Longannet – Beginning of the End for Fossil Fuels
Longannet power station in Fife will burn its last lump of coal, ending over 45 years of producing electricity at Europe’s third largest coal-fired power station. Friends of the Earth Scotland declared that this marks the beginning of the end for fossil fuels in Scotland.
Dr Richard Dixon, Director of Friends of the Earth Scotland, said: “For the first time in at least 115 years there will be no coal being burnt to make electricity anywhere in Scotland. For a country which virtually invented the Industrial Revolution, this is a hugely significant step, marking the end of coal and the beginning of the end for fossil fuels in Scotland. It is also a big step for Europe, with Longannet the third largest coal plant in the EU.
“Coal is the dirtiest of the main fossil fuels and in a peak year Longannet was producing 10 million tonnes of carbon dioxide, around a fifth of all Scotland’s climate change emissions. The closure of Longannet will be the single biggest reduction in Scotland’s climate change emissions ever.
“For those who’ve worked at the plant it may well be an emotional day but as a country it shows the positive steps we’ve taken in the fight against climate change and for clean, renewable energy. These men and women can be proud of the work they have done but there should be no place for such polluting activities in Scotland’s energy future. ”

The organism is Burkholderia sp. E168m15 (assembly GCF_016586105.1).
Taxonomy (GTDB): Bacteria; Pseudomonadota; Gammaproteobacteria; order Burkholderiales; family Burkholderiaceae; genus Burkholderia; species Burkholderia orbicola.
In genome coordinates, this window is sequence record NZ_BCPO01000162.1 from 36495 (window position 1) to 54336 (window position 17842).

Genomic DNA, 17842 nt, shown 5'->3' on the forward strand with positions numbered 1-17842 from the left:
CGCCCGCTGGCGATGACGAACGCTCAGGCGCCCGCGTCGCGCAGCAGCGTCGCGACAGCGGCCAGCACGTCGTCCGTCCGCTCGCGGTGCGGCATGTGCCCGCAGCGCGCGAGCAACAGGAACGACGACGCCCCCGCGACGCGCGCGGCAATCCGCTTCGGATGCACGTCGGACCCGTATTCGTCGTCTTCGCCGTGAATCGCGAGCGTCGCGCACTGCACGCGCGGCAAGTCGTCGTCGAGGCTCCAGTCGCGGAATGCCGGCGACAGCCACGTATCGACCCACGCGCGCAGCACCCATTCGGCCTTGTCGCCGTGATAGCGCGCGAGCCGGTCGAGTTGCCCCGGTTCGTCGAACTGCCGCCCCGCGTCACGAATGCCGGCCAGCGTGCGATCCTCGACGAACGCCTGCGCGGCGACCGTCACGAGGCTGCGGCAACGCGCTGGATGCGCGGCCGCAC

The station has been burning around four and half million tonnes of coal a year but less than 40% of the energy in the coal ended up as useful electricity, the rest going up the chimney or warming up the waters of the Forth. And in recent years much of the coal has been imported from anywhere in the world with low prices. Scotland is aiming to make 100% of our electricity needs from renewables by 2020, up from about 10% in 2000.
Dr Dixon continued: “Scotland has undergone a renewable energy revolution in the past 15 years and the closure of Longannet perfectly illustrates that change. Our electricity system is in transition from one dependent on dirty, polluting coal to clean, reliable renewables.
“The Government should be planning for a large scale transition away from dirty energy that includes support and retraining for workers. Almost everyone from the plant has gone on to something else but the West Fife villages and surrounding communities should be closely involved in developing a new vision for the Longannet site and opening up a new chapter for this area.
“The Scottish Government has been a keen supporter of renewable energy but they should commit to leaving new sources of fossil fuels in the ground by ruling out fracking and underground coal gasification.
“The closure of Longannet is a milestone of major European significance on our way to a fossil-free Scotland and, eventually, a fossil free world.”
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